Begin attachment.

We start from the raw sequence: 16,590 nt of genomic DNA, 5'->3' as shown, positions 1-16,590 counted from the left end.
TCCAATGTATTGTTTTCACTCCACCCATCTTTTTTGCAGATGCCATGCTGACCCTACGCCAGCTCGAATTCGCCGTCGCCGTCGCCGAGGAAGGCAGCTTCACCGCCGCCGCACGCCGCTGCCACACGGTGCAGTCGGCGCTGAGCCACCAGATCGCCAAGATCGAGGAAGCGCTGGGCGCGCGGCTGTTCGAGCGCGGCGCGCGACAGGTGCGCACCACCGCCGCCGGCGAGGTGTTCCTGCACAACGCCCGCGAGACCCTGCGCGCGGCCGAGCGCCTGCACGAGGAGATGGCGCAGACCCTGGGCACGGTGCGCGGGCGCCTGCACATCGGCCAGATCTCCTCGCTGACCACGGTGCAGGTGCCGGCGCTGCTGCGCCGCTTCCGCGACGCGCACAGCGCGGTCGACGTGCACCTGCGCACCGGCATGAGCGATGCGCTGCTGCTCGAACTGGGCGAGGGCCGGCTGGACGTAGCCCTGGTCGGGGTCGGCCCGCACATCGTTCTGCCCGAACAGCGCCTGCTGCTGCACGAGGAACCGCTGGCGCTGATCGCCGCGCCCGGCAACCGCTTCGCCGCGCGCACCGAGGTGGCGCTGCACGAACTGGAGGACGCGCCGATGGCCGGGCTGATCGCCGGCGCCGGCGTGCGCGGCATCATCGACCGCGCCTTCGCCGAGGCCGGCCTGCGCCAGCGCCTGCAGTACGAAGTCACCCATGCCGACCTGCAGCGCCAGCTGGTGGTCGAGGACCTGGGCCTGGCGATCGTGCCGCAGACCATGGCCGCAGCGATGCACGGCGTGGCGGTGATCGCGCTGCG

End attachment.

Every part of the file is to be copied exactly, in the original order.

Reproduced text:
We start from the raw sequence: 16,590 nt of genomic DNA, 5'->3' as shown, positions 1-16,590 counted from the left end.
TCCAATGTATTGTTTTCACTCCACCCATCTTTTTTGCAGATGCCATGCTGACCCTACGCCAGCTCGAATTCGCCGTCGCCGTCGCCGAGGAAGGCAGCTTCACCGCCGCCGCACGCCGCTGCCACACGGTGCAGTCGGCGCTGAGCCACCAGATCGCCAAGATCGAGGAAGCGCTGGGCGCGCGGCTGTTCGAGCGCGGCGCGCGACAGGTGCGCACCACCGCCGCCGGCGAGGTGTTCCTGCACAACGCCCGCGAGACCCTGCGCGCGGCCGAGCGCCTGCACGAGGAGATGGCGCAGACCCTGGGCACGGTGCGCGGGCGCCTGCACATCGGCCAGATCTCCTCGCTGACCACGGTGCAGGTGCCGGCGCTGCTGCGCCGCTTCCGCGACGCGCACAGCGCGGTCGACGTGCACCTGCGCACCGGCATGAGCGATGCGCTGCTGCTCGAACTGGGCGAGGGCCGGCTGGACGTAGCCCTGGTCGGGGTCGGCCCGCACATCGTTCTGCCCGAACAGCGCCTGCTGCTGCACGAGGAACCGCTGGCGCTGATCGCCGCGCCCGGCAACCGCTTCGCCGCGCGCACCGAGGTGGCGCTGCACGAACTGGAGGACGCGCCGATGGCCGGGCTGATCGCCGGCGCCGGCGTGCGCGGCATCATCGACCGCGCCTTCGCCGAGGCCGGCCTGCGCCAGCGCCTGCAGTACGAAGTCACCCATGCCGACCTGCAGCGCCAGCTGGTGGTCGAGGACCTGGGCCTGGCGATCGTGCCGCAGACCATGGCCGCAGCGATGCACGGCGTGGCGGTGATCGCGCTGCG